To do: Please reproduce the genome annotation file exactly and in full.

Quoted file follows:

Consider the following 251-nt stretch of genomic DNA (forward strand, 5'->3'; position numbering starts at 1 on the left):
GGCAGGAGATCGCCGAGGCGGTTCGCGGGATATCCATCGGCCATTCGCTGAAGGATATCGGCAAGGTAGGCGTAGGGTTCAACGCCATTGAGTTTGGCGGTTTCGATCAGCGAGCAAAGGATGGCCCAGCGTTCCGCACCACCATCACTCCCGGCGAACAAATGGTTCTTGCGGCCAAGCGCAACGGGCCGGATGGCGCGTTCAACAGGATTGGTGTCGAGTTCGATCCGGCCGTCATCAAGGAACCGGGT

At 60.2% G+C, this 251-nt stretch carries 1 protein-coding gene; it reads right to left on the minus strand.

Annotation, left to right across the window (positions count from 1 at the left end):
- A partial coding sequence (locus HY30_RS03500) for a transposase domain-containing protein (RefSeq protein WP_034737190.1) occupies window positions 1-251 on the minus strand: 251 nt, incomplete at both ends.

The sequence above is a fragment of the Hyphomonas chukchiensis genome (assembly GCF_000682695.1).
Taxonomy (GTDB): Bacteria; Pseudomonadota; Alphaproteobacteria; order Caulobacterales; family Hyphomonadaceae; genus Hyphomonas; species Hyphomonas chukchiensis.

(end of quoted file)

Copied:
Consider the following 251-nt stretch of genomic DNA (forward strand, 5'->3'; position numbering starts at 1 on the left):
GGCAGGAGATCGCCGAGGCGGTTCGCGGGATATCCATCGGCCATTCGCTGAAGGATATCGGCAAGGTAGGCGTAGGGTTCAACGCCATTGAGTTTGGCGGTTTCGATCAGCGAGCAAAGGATGGCCCAGCGTTCCGCACCACCATCACTCCCGGCGAACAAATGGTTCTTGCGGCCAAGCGCAACGGGCCGGATGGCGCGTTCAACAGGATTGGTGTCGAGTTCGATCCGGCCGTCATCAAGGAACCGGGT

At 60.2% G+C, this 251-nt stretch carries 1 protein-coding gene; it reads right to left on the minus strand.

Annotation, left to right across the window (positions count from 1 at the left end):
- A partial coding sequence (locus HY30_RS03500) for a transposase domain-containing protein (RefSeq protein WP_034737190.1) occupies window positions 1-251 on the minus strand: 251 nt, incomplete at both ends.

The sequence above is a fragment of the Hyphomonas chukchiensis genome (assembly GCF_000682695.1).
Taxonomy (GTDB): Bacteria; Pseudomonadota; Alphaproteobacteria; order Caulobacterales; family Hyphomonadaceae; genus Hyphomonas; species Hyphomonas chukchiensis.